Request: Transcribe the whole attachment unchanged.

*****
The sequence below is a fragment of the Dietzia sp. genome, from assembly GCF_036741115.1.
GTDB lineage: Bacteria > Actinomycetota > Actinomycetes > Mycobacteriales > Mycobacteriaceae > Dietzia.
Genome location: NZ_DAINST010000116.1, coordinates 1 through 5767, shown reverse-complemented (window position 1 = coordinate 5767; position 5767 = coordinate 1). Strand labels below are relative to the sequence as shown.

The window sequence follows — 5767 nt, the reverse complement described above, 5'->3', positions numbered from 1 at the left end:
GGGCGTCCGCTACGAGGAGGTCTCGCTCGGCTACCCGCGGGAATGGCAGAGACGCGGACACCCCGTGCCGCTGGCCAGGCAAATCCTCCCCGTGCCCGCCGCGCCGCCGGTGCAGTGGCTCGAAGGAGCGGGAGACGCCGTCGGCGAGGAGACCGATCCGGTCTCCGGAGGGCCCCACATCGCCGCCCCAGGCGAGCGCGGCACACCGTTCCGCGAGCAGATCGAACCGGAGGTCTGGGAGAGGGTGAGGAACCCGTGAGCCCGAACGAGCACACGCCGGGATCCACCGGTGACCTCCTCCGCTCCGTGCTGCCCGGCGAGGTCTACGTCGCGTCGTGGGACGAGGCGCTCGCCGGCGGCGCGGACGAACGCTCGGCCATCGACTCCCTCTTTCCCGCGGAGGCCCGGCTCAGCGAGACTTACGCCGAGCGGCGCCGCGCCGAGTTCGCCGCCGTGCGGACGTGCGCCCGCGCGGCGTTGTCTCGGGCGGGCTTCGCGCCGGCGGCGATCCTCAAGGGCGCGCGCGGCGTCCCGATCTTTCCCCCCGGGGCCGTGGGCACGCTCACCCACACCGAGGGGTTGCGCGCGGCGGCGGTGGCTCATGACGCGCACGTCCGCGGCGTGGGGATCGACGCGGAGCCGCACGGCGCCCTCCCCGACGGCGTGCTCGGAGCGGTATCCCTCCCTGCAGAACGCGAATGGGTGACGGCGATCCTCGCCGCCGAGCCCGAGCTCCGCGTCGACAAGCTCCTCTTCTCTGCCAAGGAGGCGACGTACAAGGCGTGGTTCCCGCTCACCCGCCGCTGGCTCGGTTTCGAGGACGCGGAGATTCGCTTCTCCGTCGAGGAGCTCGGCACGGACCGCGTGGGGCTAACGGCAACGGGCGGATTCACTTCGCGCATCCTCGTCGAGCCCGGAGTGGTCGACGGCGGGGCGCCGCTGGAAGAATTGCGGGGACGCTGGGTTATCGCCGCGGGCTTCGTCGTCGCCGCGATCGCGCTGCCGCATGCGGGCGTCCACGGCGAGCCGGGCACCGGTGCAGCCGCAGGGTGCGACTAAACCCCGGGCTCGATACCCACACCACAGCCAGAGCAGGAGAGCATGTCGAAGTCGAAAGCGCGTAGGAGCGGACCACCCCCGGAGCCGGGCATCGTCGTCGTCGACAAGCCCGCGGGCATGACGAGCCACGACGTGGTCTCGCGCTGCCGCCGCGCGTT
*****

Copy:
The sequence below is a fragment of the Dietzia sp. genome, from assembly GCF_036741115.1.
GTDB lineage: Bacteria > Actinomycetota > Actinomycetes > Mycobacteriales > Mycobacteriaceae > Dietzia.
Genome location: NZ_DAINST010000116.1, coordinates 1 through 5767, shown reverse-complemented (window position 1 = coordinate 5767; position 5767 = coordinate 1). Strand labels below are relative to the sequence as shown.

The window sequence follows — 5767 nt, the reverse complement described above, 5'->3', positions numbered from 1 at the left end:
GGGCGTCCGCTACGAGGAGGTCTCGCTCGGCTACCCGCGGGAATGGCAGAGACGCGGACACCCCGTGCCGCTGGCCAGGCAAATCCTCCCCGTGCCCGCCGCGCCGCCGGTGCAGTGGCTCGAAGGAGCGGGAGACGCCGTCGGCGAGGAGACCGATCCGGTCTCCGGAGGGCCCCACATCGCCGCCCCAGGCGAGCGCGGCACACCGTTCCGCGAGCAGATCGAACCGGAGGTCTGGGAGAGGGTGAGGAACCCGTGAGCCCGAACGAGCACACGCCGGGATCCACCGGTGACCTCCTCCGCTCCGTGCTGCCCGGCGAGGTCTACGTCGCGTCGTGGGACGAGGCGCTCGCCGGCGGCGCGGACGAACGCTCGGCCATCGACTCCCTCTTTCCCGCGGAGGCCCGGCTCAGCGAGACTTACGCCGAGCGGCGCCGCGCCGAGTTCGCCGCCGTGCGGACGTGCGCCCGCGCGGCGTTGTCTCGGGCGGGCTTCGCGCCGGCGGCGATCCTCAAGGGCGCGCGCGGCGTCCCGATCTTTCCCCCCGGGGCCGTGGGCACGCTCACCCACACCGAGGGGTTGCGCGCGGCGGCGGTGGCTCATGACGCGCACGTCCGCGGCGTGGGGATCGACGCGGAGCCGCACGGCGCCCTCCCCGACGGCGTGCTCGGAGCGGTATCCCTCCCTGCAGAACGCGAATGGGTGACGGCGATCCTCGCCGCCGAGCCCGAGCTCCGCGTCGACAAGCTCCTCTTCTCTGCCAAGGAGGCGACGTACAAGGCGTGGTTCCCGCTCACCCGCCGCTGGCTCGGTTTCGAGGACGCGGAGATTCGCTTCTCCGTCGAGGAGCTCGGCACGGACCGCGTGGGGCTAACGGCAACGGGCGGATTCACTTCGCGCATCCTCGTCGAGCCCGGAGTGGTCGACGGCGGGGCGCCGCTGGAAGAATTGCGGGGACGCTGGGTTATCGCCGCGGGCTTCGTCGTCGCCGCGATCGCGCTGCCGCATGCGGGCGTCCACGGCGAGCCGGGCACCGGTGCAGCCGCAGGGTGCGACTAAACCCCGGGCTCGATACCCACACCACAGCCAGAGCAGGAGAGCATGTCGAAGTCGAAAGCGCGTAGGAGCGGACCACCCCCGGAGCCGGGCATCGTCGTCGTCGACAAGCCCGCGGGCATGACGAGCCACGACGTGGTCTCGCGCTGCCGCCGCGCGTT